Turretin, Institutes of Elenctic Theology XII.12,10

Less open to objection than all these offered solutions is the old view, according to which, reading the clause {Ehyer asher Ehyeh, Ex. 3.14} straight from beginning to end, it gives expression to the self-determination, the independence of God, that which, especially in soteric associations, we are accustomed to call His sovereignty. Considerable support this receives from the analogously-phrased sentence in Ex. 33.19, where the context seems to call rather for an affirmation of the sovereignty of God in bestowing the favour of vision of Himself than for an assurance to the effect that, promising to be gracious, He will be truly gracious. Thus taken, the name Jehovah signifies primarily that in all God does for His people, He is from-within-determined, not moved upon by outside influences.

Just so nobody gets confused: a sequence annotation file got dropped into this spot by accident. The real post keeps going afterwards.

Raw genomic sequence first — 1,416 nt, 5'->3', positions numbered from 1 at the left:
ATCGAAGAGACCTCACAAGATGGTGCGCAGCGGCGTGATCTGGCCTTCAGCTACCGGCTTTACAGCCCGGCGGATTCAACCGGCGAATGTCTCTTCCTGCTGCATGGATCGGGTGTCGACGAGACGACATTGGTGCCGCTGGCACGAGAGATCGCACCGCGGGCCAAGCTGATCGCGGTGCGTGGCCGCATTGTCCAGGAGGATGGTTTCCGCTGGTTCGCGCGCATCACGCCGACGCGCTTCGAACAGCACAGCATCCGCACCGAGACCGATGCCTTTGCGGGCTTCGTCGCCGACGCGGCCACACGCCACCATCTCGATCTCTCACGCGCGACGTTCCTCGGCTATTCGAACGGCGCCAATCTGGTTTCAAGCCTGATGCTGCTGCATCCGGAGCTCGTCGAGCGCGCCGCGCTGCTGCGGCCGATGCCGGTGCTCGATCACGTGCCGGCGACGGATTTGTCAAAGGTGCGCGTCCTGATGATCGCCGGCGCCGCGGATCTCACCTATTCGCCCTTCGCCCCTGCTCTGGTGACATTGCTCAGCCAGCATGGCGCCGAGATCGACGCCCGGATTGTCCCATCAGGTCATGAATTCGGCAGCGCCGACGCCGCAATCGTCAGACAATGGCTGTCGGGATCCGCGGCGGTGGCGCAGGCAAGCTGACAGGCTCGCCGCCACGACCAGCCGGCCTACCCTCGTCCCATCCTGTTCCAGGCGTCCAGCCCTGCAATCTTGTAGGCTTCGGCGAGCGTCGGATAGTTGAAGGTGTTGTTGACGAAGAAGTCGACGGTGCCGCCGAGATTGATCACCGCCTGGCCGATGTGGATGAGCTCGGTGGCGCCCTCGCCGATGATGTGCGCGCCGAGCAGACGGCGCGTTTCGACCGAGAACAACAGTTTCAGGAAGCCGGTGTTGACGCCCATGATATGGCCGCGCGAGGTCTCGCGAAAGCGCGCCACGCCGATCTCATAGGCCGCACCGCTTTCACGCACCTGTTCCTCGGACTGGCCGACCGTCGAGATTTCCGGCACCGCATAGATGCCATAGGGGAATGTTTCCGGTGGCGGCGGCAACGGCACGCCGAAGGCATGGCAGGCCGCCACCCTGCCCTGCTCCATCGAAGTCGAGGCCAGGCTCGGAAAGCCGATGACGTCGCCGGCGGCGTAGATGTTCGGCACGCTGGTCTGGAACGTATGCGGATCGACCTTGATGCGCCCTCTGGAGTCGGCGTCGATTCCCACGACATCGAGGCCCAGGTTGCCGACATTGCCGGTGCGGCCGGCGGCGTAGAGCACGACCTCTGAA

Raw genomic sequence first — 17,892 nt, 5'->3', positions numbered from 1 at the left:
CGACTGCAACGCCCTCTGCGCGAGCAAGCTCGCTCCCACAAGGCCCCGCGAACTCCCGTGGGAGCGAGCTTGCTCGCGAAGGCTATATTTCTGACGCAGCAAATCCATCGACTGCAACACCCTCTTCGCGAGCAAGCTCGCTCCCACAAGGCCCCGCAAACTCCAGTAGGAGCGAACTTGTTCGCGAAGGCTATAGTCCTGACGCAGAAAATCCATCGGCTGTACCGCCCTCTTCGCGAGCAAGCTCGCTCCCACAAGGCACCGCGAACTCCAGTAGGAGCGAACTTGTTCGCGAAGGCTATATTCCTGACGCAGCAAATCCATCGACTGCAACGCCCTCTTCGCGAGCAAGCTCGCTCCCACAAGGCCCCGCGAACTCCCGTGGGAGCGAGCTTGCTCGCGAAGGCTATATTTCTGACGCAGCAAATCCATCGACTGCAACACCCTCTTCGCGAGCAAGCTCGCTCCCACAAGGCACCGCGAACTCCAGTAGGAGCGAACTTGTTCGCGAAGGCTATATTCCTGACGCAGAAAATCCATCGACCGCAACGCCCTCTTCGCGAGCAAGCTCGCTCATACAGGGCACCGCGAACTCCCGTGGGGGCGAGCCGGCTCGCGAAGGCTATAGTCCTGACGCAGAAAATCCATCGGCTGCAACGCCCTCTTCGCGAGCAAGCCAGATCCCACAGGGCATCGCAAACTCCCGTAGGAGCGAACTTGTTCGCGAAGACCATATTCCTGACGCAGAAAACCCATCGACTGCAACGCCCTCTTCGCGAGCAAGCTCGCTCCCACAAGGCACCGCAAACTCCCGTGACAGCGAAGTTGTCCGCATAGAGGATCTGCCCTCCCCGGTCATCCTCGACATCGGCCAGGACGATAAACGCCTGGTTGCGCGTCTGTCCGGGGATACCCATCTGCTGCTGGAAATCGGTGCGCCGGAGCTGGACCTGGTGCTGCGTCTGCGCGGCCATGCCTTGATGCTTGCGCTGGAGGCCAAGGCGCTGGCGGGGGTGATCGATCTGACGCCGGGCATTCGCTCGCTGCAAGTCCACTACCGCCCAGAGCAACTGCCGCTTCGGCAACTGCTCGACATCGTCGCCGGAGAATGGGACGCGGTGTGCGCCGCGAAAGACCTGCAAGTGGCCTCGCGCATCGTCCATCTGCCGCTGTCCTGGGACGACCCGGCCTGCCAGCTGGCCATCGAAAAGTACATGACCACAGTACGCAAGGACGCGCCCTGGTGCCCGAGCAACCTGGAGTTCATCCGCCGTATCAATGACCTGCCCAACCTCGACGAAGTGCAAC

But from this there issues immediately another thought, quite inseparable from it, viz., that being determined from within, and not subject to change within, He is not subject to change at all, particularly not subject to it in relation to His people. Thus understood, the name fits admirably into the situation of its revealing. Jehovah, the absolute God, acting with unfettered liberty, was the very God to help them in their unworthiness as regards themselves, and in their impotence as regards the Egyptians. That sovereignty underlies God’s giving Himself to Israel is stated in so many words: ‘I will take you to me for a people, and I will be to you a God, and ye shall know that I am Jehovah, your God’ [Ex. 6.7]. But the other element, that of faithfulness, is equally much emphasized from the beginning: ‘Jehovah, the God of your fathers, the God of Abraham, the God of Isaac, and the God of Jacob, hath sent me unto you: this is my name for ever, and this my memorial unto all generations [Ex. 3.15]. ‘I have remembered my covenant. Wherefore say unto the children of Israel, I am Jehovah’ [Ex. 6.5, 6, 8]. In Ex. 33.19, where God gives a disclosure of His sovereignty to Moses, this is brought into connection with the name Jehovah. In the later Scriptures the second elements, that of faithfulness, is especially associated with the name [Deut.7.9; Isa. 26.4; Hos. 2.20; Mal. 3.6].

Geerhardus Vos, Biblical Theology